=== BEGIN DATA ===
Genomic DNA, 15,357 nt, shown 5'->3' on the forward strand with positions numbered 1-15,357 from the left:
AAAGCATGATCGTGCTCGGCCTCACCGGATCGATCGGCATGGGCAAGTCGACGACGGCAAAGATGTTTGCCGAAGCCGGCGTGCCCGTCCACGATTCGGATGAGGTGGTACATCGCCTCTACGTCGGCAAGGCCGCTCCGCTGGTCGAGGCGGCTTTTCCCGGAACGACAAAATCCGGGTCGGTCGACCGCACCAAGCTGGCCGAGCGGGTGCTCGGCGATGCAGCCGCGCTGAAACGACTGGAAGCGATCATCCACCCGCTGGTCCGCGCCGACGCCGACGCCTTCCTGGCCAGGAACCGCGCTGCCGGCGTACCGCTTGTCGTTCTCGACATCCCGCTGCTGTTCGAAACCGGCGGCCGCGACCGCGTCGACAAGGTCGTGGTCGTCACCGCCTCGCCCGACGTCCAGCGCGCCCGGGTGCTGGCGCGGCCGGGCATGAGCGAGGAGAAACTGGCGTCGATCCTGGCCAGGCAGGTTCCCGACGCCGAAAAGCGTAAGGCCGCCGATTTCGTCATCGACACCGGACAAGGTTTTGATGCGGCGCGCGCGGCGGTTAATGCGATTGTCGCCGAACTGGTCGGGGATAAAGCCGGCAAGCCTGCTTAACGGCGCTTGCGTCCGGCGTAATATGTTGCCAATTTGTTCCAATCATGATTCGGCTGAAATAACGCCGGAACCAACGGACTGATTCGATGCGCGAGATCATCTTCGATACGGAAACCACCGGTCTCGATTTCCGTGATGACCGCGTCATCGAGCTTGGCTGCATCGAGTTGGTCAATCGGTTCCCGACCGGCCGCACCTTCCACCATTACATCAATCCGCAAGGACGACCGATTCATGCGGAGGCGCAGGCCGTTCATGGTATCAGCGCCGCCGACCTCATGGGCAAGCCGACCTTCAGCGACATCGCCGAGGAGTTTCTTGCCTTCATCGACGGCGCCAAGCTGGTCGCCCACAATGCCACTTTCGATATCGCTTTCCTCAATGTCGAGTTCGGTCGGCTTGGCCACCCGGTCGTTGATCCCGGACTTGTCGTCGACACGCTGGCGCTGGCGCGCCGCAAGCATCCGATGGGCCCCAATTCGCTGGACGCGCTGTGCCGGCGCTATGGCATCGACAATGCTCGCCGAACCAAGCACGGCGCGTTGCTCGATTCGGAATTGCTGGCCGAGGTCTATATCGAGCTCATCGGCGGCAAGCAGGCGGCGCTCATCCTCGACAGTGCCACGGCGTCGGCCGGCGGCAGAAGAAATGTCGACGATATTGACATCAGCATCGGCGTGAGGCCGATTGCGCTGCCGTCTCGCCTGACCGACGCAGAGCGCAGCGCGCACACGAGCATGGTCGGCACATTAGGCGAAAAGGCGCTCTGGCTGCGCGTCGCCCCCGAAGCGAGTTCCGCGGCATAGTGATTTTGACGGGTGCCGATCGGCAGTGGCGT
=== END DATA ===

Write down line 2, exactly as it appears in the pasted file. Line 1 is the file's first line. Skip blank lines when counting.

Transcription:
AAAGCATGATCGTGCTCGGCCTCACCGGATCGATCGGCATGGGCAAGTCGACGACGGCAAAGATGTTTGCCGAAGCCGGCGTGCCCGTCCACGATTCGGATGAGGTGGTACATCGCCTCTACGTCGGCAAGGCCGCTCCGCTGGTCGAGGCGGCTTTTCCCGGAACGACAAAATCCGGGTCGGTCGACCGCACCAAGCTGGCCGAGCGGGTGCTCGGCGATGCAGCCGCGCTGAAACGACTGGAAGCGATCATCCACCCGCTGGTCCGCGCCGACGCCGACGCCTTCCTGGCCAGGAACCGCGCTGCCGGCGTACCGCTTGTCGTTCTCGACATCCCGCTGCTGTTCGAAACCGGCGGCCGCGACCGCGTCGACAAGGTCGTGGTCGTCACCGCCTCGCCCGACGTCCAGCGCGCCCGGGTGCTGGCGCGGCCGGGCATGAGCGAGGAGAAACTGGCGTCGATCCTGGCCAGGCAGGTTCCCGACGCCGAAAAGCGTAAGGCCGCCGATTTCGTCATCGACACCGGACAAGGTTTTGATGCGGCGCGCGCGGCGGTTAATGCGATTGTCGCCGAACTGGTCGGGGATAAAGCCGGCAAGCCTGCTTAACGGCGCTTGCGTCCGGCGTAATATGTTGCCAATTTGTTCCAATCATGATTCGGCTGAAATAACGCCGGAACCAACGGACTGATTCGATGCGCGAGATCATCTTCGATACGGAAACCACCGGTCTCGATTTCCGTGATGACCGCGTCATCGAGCTTGGCTGCATCGAGTTGGTCAATCGGTTCCCGACCGGCCGCACCTTCCACCATTACATCAATCCGCAAGGACGACCGATTCATGCGGAGGCGCAGGCCGTTCATGGTATCAGCGCCGCCGACCTCATGGGCAAGCCGACCTTCAGCGACATCGCCGAGGAGTTTCTTGCCTTCATCGACGGCGCCAAGCTGGTCGCCCACAATGCCACTTTCGATATCGCTTTCCTCAATGTCGAGTTCGGTCGGCTTGGCCACCCGGTCGTTGATCCCGGACTTGTCGTCGACACGCTGGCGCTGGCGCGCCGCAAGCATCCGATGGGCCCCAATTCGCTGGACGCGCTGTGCCGGCGCTATGGCATCGACAATGCTCGCCGAACCAAGCACGGCGCGTTGCTCGATTCGGAATTGCTGGCCGAGGTCTATATCGAGCTCATCGGCGGCAAGCAGGCGGCGCTCATCCTCGACAGTGCCACGGCGTCGGCCGGCGGCAGAAGAAATGTCGACGATATTGACATCAGCATCGGCGTGAGGCCGATTGCGCTGCCGTCTCGCCTGACCGACGCAGAGCGCAGCGCGCACACGAGCATGGTCGGCACATTAGGCGAAAAGGCGCTCTGGCTGCGCGTCGCCCCCGAAGCGAGTTCCGCGGCATAGTGATTTTGACGGGTGCCGATCGGCAGTGGCGT